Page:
At that time, Parker said he was bullish on connected inventory, with a pilot in 19 Nike stores in South Korea and two unnamed retail partners.
In November, Nike announced an enhanced partnership with Dick’s whereby Nike and Dick’s would share member information.
As part of this, the companies said they have agreed to “work together across their respective physical and digital properties to deliver enhanced convenience, new experiences and content to customers and better anticipate and meet their evolving needs.” “.
More retail stores, more warehouses
As part of the overall effort to serve customers “when they want, how they want,” Nike is adding retail stores and distribution centers. Nike, which historically distributed most of its products from a warehouse in Memphis, Tennessee, has opened distribution centers in Los Angeles, Dallas and Bethlehem, Pennsylvaniaover the past two years.
New outlets provide sales opportunities and bring inventory closer to consumers.
In 2018, the sportswear company opened its first Nike Live store. Nike uses local data collected from its apps and website to supply Live stores with locally relevant products. The Los Angeles store, for example, stocked a lot of Nike Cortez sneakers, a popular model in Southern California. The Live concept was a success and is now being rolled out to more cities.
While most Nike stores are in major metropolitan areas, stores are increasingly popping up in second-tier cities. A Live store will open in a Salt Lake City suburb later this month, according to a LinkedIn post from a Nike executive. And two Nike Lives stores are on the way in Kentucky, including stores at Lexington and Louisvilleaccording to reports and permits obtained by Insider.
Nike has $399 million in construction work underway, according to its latest annual report, an increase of 28% from fiscal year 2021. Job openings at Nike include a specialist for real estate business development and one for development of the real estate market place.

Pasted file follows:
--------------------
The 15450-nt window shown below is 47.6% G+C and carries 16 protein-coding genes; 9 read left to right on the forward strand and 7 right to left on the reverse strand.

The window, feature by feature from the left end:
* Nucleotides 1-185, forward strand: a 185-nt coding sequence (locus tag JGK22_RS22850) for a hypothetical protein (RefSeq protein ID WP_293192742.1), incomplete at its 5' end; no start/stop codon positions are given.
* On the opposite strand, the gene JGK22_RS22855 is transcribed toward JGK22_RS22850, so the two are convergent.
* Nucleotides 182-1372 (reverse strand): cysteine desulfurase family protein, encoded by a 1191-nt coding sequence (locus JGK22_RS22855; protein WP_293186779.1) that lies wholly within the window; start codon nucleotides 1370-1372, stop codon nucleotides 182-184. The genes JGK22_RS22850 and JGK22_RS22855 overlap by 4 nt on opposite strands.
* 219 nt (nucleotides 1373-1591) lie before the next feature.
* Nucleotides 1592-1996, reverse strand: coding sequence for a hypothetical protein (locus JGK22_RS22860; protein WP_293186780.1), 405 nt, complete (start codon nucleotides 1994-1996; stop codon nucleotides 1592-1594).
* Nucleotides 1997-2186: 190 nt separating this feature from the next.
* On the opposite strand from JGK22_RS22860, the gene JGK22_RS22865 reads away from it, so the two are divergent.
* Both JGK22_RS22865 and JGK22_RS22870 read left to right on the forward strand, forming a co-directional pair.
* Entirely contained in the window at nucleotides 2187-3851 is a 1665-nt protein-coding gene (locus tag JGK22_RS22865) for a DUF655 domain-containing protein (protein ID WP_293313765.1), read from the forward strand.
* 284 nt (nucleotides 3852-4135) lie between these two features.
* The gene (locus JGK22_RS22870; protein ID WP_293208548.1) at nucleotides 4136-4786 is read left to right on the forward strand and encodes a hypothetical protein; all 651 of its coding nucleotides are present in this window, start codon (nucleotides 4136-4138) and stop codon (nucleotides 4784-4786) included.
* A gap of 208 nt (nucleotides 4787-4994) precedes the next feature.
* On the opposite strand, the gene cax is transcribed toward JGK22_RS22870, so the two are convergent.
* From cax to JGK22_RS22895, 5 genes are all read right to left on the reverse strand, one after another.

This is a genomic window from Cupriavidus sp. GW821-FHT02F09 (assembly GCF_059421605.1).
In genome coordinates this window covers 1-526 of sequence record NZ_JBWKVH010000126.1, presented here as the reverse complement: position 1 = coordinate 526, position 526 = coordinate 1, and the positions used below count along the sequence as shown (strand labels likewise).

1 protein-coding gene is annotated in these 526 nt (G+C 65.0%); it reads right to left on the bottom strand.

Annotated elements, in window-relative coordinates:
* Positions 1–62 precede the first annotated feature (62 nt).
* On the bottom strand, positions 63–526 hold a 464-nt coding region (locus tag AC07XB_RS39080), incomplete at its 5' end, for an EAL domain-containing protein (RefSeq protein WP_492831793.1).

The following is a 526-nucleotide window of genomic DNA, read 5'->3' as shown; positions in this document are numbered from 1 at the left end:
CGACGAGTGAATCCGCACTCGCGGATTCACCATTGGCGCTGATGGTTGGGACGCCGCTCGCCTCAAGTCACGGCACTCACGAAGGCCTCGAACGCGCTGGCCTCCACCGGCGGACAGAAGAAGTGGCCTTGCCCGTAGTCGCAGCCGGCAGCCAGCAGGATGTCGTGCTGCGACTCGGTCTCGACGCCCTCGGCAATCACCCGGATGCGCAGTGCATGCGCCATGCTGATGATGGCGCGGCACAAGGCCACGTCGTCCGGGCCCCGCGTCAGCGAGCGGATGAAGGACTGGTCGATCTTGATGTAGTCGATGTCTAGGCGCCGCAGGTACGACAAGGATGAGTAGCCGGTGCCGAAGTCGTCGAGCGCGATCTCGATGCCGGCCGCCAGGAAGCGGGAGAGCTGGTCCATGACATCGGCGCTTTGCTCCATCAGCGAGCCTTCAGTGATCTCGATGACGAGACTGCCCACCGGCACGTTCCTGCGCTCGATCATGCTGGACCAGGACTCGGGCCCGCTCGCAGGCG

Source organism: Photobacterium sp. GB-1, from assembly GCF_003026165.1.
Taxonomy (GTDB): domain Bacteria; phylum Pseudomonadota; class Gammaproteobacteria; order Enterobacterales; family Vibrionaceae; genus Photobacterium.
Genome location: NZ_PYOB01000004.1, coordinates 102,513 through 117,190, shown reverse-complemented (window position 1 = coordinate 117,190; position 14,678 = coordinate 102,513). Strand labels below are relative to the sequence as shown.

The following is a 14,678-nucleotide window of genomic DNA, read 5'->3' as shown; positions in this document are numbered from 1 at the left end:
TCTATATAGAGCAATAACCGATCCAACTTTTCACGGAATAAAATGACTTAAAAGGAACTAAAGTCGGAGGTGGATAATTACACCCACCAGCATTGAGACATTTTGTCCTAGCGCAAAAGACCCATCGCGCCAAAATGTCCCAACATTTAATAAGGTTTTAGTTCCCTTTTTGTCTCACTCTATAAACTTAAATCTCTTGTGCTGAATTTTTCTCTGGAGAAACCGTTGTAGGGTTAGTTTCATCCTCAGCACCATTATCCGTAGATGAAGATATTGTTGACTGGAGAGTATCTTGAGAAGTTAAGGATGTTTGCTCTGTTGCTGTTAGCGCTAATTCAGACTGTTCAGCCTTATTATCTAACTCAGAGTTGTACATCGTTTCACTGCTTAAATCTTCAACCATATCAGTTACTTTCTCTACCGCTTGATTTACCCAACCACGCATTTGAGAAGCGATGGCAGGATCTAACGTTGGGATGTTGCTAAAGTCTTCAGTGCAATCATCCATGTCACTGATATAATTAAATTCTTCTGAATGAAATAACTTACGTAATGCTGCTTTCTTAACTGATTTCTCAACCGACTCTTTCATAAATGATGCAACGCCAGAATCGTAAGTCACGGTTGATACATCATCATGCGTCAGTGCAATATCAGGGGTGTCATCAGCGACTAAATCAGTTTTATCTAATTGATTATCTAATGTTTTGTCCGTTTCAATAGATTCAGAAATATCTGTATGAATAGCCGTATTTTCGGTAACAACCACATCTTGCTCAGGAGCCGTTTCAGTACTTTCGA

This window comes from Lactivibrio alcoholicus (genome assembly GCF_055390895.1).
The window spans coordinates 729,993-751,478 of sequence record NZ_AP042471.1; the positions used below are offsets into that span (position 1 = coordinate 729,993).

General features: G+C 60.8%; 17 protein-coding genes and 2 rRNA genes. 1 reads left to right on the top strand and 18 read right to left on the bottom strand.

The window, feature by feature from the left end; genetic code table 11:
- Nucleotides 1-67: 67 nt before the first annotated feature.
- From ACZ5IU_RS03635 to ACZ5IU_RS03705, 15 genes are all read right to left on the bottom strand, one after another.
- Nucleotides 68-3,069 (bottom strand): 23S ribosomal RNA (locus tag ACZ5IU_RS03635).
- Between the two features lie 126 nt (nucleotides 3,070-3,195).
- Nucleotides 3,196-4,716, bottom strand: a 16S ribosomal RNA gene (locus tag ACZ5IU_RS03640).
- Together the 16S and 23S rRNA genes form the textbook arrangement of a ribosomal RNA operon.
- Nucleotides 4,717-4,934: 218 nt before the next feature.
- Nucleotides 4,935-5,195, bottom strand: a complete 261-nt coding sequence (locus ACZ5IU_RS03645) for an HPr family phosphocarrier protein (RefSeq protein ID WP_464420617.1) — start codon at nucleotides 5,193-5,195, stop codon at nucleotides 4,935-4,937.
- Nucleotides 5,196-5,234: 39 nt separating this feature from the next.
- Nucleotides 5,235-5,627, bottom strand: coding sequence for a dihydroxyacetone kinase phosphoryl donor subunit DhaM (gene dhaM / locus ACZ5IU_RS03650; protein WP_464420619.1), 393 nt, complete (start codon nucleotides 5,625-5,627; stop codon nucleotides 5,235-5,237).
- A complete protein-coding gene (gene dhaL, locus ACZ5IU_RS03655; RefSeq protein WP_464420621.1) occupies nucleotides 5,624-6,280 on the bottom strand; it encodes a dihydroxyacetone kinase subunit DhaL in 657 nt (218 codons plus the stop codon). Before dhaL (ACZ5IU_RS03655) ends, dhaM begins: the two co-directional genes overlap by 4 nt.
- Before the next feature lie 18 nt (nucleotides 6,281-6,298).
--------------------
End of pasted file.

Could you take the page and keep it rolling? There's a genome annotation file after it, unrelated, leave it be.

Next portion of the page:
Today, Nike has 257 stores in the United States, according to its latest annual report. But most of them, 209, are factory outlets or outlets. Only 48 are Nike stores. (The company also operates 87 Converse stores.)
Even with more stores and more trading partners, logistics experts said the big challenge remains basic inventory management.
“Stores are a big part, but ultimately it’s about being able to accurately deploy inventory as close to demand as possible,” said Nate Skiver, founder of LPF Spend Management. “It seems obvious, but that’s really what it’s all about.”
In its previous earnings report, Nike noted a 44% increase in inventory in North America. The company, like its competitors, continues to address supply chain issues caused by the pandemic.
The new stores are traditional and full-priced, and many will include new, state-of-the-art shopping features that dovetail nicely with Nike’s strategy, said Simeon Siegel, managing director of equity research. at BMO Capital Markets.
“It’s important to remember that stores are part of direct sales,” Siegel said. “If the only reason to pivot is to elevate brand and pricing power, stores need to be full price and elevate brand.”
While details remain elusive, analysts said “connected inventory” makes sense.
“Five years ago, retailers were shipping from a distribution center, and the product could have been in a store 5 miles from you,” said Edward Jones analyst Yarbrough. “Connected inventory is about getting it to you faster. If you go to Dick’s, and Dick’s doesn’t have it, and they have it at the Nike store, they ship it to you. They hope that it will prevent the consumer from walking away from the product or brand.”